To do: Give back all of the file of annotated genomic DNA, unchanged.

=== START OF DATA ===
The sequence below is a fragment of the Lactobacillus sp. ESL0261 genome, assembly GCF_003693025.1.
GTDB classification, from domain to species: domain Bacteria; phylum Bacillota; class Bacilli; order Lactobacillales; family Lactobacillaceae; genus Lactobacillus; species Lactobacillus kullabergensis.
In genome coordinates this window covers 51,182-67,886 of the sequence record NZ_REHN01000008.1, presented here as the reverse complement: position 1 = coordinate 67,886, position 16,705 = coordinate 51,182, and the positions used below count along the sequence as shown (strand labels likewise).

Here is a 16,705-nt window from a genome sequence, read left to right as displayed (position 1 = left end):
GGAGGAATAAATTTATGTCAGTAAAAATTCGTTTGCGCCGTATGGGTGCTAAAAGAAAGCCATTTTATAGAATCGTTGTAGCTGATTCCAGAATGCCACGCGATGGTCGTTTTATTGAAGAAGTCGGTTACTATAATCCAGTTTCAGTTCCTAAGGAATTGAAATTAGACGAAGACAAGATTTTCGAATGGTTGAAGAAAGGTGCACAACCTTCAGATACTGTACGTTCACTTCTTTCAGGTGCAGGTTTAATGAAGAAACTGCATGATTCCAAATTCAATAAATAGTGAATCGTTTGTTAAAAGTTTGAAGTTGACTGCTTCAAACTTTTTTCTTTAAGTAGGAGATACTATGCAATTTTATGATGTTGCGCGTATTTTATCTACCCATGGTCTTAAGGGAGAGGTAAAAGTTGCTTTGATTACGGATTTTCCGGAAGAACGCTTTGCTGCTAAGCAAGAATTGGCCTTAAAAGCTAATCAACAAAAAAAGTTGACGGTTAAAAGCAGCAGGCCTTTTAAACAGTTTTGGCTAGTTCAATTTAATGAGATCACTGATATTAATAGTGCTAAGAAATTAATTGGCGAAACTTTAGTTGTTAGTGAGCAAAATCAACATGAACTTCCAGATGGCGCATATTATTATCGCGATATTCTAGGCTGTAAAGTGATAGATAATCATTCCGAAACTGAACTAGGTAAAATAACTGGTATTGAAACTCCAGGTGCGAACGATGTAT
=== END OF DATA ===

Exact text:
The sequence below is a fragment of the Lactobacillus sp. ESL0261 genome, assembly GCF_003693025.1.
GTDB classification, from domain to species: domain Bacteria; phylum Bacillota; class Bacilli; order Lactobacillales; family Lactobacillaceae; genus Lactobacillus; species Lactobacillus kullabergensis.
In genome coordinates this window covers 51,182-67,886 of the sequence record NZ_REHN01000008.1, presented here as the reverse complement: position 1 = coordinate 67,886, position 16,705 = coordinate 51,182, and the positions used below count along the sequence as shown (strand labels likewise).

Here is a 16,705-nt window from a genome sequence, read left to right as displayed (position 1 = left end):
GGAGGAATAAATTTATGTCAGTAAAAATTCGTTTGCGCCGTATGGGTGCTAAAAGAAAGCCATTTTATAGAATCGTTGTAGCTGATTCCAGAATGCCACGCGATGGTCGTTTTATTGAAGAAGTCGGTTACTATAATCCAGTTTCAGTTCCTAAGGAATTGAAATTAGACGAAGACAAGATTTTCGAATGGTTGAAGAAAGGTGCACAACCTTCAGATACTGTACGTTCACTTCTTTCAGGTGCAGGTTTAATGAAGAAACTGCATGATTCCAAATTCAATAAATAGTGAATCGTTTGTTAAAAGTTTGAAGTTGACTGCTTCAAACTTTTTTCTTTAAGTAGGAGATACTATGCAATTTTATGATGTTGCGCGTATTTTATCTACCCATGGTCTTAAGGGAGAGGTAAAAGTTGCTTTGATTACGGATTTTCCGGAAGAACGCTTTGCTGCTAAGCAAGAATTGGCCTTAAAAGCTAATCAACAAAAAAAGTTGACGGTTAAAAGCAGCAGGCCTTTTAAACAGTTTTGGCTAGTTCAATTTAATGAGATCACTGATATTAATAGTGCTAAGAAATTAATTGGCGAAACTTTAGTTGTTAGTGAGCAAAATCAACATGAACTTCCAGATGGCGCATATTATTATCGCGATATTCTAGGCTGTAAAGTGATAGATAATCATTCCGAAACTGAACTAGGTAAAATAACTGGTATTGAAACTCCAGGTGCGAACGATGTAT